LAS VEGAS -- Center Store took center stage at the National Grocers Association convention here earlier this month, as the traditional floor exhibit area was turned into a "concept show."
Thomas K. Zaucha, NGA president and chief executive officer, said the name change was made "because it's not an exhibition -- it's a show designed to instruct operators on how to market at shelf level and how to get back Center Store sales."
Grouped together under the banner "Center Store Concepts," a variety of vendors displayed their products and shared their wisdom on how to win back sales in these aisles, which lost about $4 billion to mass merchandisers over the past 10 years.
Mike Caponera, division space management manager for Kraft Foods, Rye Brook, N.Y., said retailers need to utilize category management to guide their stocking decisions "to make Center Store a profit center or category builder.
"Even a routine category like coffee, which doesn't necessarily build excitement, can become a destination category. Although people obviously aren't coming into your stores because you have coffee, you can make the section more desirable by redesigning the customer service level with a better assortment," he said.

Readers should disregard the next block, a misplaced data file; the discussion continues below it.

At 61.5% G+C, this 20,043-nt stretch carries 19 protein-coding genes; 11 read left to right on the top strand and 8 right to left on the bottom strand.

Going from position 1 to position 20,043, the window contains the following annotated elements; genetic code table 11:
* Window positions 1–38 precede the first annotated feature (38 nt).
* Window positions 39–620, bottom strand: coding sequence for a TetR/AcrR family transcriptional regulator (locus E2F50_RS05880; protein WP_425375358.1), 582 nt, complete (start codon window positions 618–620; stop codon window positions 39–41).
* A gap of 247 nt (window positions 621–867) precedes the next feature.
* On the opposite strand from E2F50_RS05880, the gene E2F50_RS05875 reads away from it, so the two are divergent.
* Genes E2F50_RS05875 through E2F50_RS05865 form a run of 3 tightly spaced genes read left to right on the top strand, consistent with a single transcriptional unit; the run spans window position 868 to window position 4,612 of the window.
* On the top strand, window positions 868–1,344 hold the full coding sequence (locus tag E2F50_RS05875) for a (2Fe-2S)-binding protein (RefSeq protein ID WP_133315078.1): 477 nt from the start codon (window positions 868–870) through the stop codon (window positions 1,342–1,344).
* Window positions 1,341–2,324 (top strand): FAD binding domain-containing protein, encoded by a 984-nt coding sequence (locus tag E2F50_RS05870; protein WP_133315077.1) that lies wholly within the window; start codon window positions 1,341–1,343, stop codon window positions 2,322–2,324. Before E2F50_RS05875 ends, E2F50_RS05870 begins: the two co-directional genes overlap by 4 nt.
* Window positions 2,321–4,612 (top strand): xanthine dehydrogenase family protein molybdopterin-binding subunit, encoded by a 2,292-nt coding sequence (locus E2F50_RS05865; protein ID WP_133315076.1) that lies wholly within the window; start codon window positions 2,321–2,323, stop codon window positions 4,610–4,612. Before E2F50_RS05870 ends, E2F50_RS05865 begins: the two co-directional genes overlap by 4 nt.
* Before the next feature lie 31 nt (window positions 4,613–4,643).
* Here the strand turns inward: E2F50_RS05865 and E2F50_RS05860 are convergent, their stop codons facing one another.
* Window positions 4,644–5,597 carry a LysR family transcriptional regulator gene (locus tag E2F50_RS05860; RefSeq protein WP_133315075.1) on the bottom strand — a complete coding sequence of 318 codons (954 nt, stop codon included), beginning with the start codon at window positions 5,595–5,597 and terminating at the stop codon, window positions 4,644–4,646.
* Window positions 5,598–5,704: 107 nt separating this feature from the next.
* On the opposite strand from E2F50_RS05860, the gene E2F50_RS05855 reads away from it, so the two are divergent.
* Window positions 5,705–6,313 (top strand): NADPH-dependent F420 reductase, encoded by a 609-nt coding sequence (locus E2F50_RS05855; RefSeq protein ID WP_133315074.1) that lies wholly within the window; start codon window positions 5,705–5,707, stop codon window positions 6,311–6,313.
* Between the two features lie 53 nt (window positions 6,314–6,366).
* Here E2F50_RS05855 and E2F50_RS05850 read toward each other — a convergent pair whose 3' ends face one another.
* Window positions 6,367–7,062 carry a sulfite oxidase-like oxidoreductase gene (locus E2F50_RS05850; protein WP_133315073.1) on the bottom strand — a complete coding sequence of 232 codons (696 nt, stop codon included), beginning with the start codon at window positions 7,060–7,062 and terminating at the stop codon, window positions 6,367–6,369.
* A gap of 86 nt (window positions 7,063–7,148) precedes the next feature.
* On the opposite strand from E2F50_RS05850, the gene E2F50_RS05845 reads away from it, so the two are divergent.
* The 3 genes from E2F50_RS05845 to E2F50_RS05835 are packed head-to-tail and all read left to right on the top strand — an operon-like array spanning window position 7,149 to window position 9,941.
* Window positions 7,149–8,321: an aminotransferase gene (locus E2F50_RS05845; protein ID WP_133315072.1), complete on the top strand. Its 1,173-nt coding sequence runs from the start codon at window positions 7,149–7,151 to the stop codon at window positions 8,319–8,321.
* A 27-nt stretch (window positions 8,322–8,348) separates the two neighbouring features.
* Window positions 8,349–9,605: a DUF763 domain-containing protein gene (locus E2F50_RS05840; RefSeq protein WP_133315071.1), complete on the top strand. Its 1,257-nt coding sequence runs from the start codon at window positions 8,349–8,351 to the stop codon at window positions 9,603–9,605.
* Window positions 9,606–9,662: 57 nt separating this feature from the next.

One program that Kraft is utilizing to boost assortment levels involves the addition of a display rack from Starbucks -- with whom Kraft has a licensing agreement -- "that enables you to take a traditional, routine category and add enough excitement to make it a destination department."
Caponera also suggested retailers regroup products to merchandise to various occasions -- taking a traditional category like breakfast cereal, for example, and creating a breakfast category. He said Kraft is running a variety of tests involving the addition of a refrigerated case for breakfast items into traditional dry gondola sets, though he declined to indicate which retailers are involved in the tests.
Dave Nagel, vice president of sales for General Mills, Minneapolis, suggested retailers increase the variety of items they sell and boost their advertising. "That will create excitement behind the strengths of your own brands," he said.
However, he said retailers do not have to go cent-for-cent with mass merchandisers on price. "You need to be competitive, and pricing Center Store items within 5% to 9% of mass merchandisers is an acceptable range," he said.
Cecil Bragg, senior vice president, customer relations and industry affairs for Nabisco Biscuit Co., Houston, said his company is urging retailers to put impulse snack items closer to the beginning of the shopping tour, "before consumers have spent too much money. Consumers don't put Oreos or Fritos on their shopping list, and the visual suggestion early in the shopping pattern will make them sell."
According to Joe Celmer, national manager, sales administration, for Morton Salt Co., Chicago, retailers ought to group families of products together in a vertical set to make an entire category visible. "Sometimes what happens is you get product drift as other products are fit into the shelves and you lose that visual impression," he said.
Celmer also suggested retailers build strong point-of-sale displays that combine several items, such as including salt-and-pepper shakers in displays of picnic or camping supplies.